The ROCKET-program joined forces with Mikrocentrum and PhotonicsNL on the annual Photonics-event on the 19th of June . Two ROCKET-projcts presented themselves at the ROCKET-boot, SailPro and M.E.D.I.C.A.L. Furthermore Novel-T partner of the ROCKET developed together with Prof. Dr. Ir. Gert Willem Römer and Dr. Han Zendman from NYtor two workshops on respectively photonic 3d-printing of microstructures and integrated photonics. The day started with an inspiration session for sme’s about photonics in general by Arne Leinse from Lionix International.
SailPro at the Photonics-Event
As part of the Rocket program, the SailPro project was presented on the Photonics-Event in Enschede. Within this event, we could present the idea of the cross-border project and the results and products of SailPro. The numerous visitors were interested in the laser processing process of working pieces (University of Twente) under water and the generation of nanoparticles in water by pulsed laser ablation in liquids (University of Duisburg-Essen). This different processing delivers different products. In one case nanostructured surfaces are generated and in the other case, colloidal nanoparticles are prepared to generate nano-functionalized nanocomposites. Special praise was given by many visitors regarding the cross-border cooperation.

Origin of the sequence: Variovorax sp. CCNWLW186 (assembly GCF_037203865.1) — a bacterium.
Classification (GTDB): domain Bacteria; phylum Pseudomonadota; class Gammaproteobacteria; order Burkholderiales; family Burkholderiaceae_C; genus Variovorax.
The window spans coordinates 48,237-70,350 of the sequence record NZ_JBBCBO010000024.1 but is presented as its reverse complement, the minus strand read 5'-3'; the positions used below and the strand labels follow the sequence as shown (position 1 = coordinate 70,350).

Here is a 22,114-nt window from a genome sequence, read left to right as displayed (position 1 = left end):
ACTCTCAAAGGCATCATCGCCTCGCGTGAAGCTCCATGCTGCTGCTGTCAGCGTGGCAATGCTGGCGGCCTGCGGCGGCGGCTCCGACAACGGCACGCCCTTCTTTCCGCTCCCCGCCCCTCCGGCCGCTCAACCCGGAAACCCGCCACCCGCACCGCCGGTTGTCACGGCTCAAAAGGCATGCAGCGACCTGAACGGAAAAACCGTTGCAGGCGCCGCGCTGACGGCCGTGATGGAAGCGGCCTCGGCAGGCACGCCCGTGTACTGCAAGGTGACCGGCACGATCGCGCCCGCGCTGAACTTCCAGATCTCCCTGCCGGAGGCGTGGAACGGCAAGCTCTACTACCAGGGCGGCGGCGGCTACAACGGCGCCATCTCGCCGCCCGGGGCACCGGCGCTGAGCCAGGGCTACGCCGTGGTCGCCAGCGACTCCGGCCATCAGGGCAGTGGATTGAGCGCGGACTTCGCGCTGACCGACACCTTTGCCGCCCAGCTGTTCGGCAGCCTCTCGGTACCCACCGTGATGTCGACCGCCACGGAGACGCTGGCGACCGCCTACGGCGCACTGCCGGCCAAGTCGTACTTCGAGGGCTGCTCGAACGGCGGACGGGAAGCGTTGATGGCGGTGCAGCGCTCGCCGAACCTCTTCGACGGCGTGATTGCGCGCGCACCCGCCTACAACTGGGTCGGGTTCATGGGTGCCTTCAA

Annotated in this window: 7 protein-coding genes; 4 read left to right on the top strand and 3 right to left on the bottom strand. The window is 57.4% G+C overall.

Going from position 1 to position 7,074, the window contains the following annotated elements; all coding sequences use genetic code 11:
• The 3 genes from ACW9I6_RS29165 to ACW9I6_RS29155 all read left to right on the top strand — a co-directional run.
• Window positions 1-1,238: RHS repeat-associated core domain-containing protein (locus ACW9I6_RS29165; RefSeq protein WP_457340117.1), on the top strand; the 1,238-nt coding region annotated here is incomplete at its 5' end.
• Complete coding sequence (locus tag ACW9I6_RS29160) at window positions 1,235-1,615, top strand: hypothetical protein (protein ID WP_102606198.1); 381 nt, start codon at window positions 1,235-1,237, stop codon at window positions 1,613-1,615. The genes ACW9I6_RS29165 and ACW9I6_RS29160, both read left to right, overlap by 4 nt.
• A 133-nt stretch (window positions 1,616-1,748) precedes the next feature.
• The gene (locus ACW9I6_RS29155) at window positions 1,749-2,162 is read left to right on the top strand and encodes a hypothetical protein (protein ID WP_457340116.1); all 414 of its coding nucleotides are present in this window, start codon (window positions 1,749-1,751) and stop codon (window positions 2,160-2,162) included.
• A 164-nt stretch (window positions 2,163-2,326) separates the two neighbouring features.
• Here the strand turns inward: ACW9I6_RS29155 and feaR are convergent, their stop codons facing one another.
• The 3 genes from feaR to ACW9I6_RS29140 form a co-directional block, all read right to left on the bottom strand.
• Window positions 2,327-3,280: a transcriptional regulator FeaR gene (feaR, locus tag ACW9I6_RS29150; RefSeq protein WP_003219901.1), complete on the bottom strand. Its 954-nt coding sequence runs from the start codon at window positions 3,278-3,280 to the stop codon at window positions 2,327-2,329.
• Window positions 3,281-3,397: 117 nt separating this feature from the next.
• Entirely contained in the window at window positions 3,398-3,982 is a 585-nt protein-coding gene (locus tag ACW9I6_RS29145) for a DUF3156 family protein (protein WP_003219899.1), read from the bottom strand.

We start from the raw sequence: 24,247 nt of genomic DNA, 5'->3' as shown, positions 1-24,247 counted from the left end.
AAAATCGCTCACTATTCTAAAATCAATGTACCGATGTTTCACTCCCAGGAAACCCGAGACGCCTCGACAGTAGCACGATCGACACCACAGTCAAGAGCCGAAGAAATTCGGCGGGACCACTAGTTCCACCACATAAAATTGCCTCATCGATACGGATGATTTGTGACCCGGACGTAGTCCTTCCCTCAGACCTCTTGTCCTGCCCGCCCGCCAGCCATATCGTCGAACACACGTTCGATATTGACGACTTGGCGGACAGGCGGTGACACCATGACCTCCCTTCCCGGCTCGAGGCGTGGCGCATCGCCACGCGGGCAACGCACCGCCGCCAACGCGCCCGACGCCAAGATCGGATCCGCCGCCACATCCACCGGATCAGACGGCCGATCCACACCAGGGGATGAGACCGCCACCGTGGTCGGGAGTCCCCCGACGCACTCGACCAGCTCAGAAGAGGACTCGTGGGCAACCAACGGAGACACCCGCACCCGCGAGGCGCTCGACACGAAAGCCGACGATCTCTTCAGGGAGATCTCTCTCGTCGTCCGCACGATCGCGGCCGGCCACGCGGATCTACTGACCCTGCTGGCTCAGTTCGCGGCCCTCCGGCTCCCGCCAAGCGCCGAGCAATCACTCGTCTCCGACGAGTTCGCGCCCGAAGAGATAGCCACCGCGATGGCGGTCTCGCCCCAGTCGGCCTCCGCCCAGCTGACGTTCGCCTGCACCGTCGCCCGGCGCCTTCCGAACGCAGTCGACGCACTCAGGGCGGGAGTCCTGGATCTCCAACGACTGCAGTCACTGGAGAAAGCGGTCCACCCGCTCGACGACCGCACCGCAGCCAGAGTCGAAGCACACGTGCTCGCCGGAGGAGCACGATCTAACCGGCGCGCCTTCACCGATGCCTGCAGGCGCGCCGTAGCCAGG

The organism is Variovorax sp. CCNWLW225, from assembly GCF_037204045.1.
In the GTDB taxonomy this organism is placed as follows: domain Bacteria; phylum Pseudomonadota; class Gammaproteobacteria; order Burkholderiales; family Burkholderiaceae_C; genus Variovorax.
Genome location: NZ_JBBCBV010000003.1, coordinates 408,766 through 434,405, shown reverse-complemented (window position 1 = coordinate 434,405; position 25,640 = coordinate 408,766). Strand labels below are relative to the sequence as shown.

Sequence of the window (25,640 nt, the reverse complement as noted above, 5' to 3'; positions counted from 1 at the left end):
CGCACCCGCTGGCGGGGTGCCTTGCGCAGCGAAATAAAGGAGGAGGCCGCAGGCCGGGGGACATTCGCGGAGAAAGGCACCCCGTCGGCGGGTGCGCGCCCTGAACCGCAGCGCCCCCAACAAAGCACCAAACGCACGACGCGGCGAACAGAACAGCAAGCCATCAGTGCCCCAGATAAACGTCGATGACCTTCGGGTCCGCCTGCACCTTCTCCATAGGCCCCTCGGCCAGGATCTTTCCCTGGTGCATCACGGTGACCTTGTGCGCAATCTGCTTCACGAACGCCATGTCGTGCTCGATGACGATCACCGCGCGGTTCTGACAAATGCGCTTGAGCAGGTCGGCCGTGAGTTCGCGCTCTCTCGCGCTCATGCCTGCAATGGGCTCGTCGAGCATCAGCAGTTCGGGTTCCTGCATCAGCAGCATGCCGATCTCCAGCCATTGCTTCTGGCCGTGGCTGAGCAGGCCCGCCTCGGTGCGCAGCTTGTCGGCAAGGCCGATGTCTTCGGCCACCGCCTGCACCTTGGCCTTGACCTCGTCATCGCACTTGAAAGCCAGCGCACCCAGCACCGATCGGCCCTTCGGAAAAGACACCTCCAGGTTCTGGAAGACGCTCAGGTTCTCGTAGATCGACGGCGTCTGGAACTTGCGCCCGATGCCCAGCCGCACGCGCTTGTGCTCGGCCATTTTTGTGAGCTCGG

The personal experience of the event is very positive. Thus, numerous new scientific contacts could be made and also an exchange with other exhibitors at the event be carried out. Furthermore, personal experiences concerning the laser processing could be exchanged with other scientific visitors. Sebastian Kohsakowski from the University of Duisburg-Essen: “ From a personal point of view, the Photonics event was a very successful event for the presentation of the SailPro project”.
Photonic 3d printing of microstructures
At 11.45 the first workshop of the Photonics Event started, it was about photonic 3d printing of microstructures. One of the trademarks of photonics involves new fabrication routes on the micro and nanoscale. Thereby, unthought of new functionalities and materials properties arise, they open a wide range of application innovation routes.
Laser-induced Forward Transfer (LIFT) is a flexible 3D printing technique, apt for various structures and functional devices. This enabling technique is on the brink of ‘lab-to-fab’. This workshop was presented by Prof. Dr. Ir. Gert-Willem Römer together with Dr. Matthias Feinaugle and Naveed Ur-Rahman from the University of Twente in collaboration with Tim Jongman of Novel-T.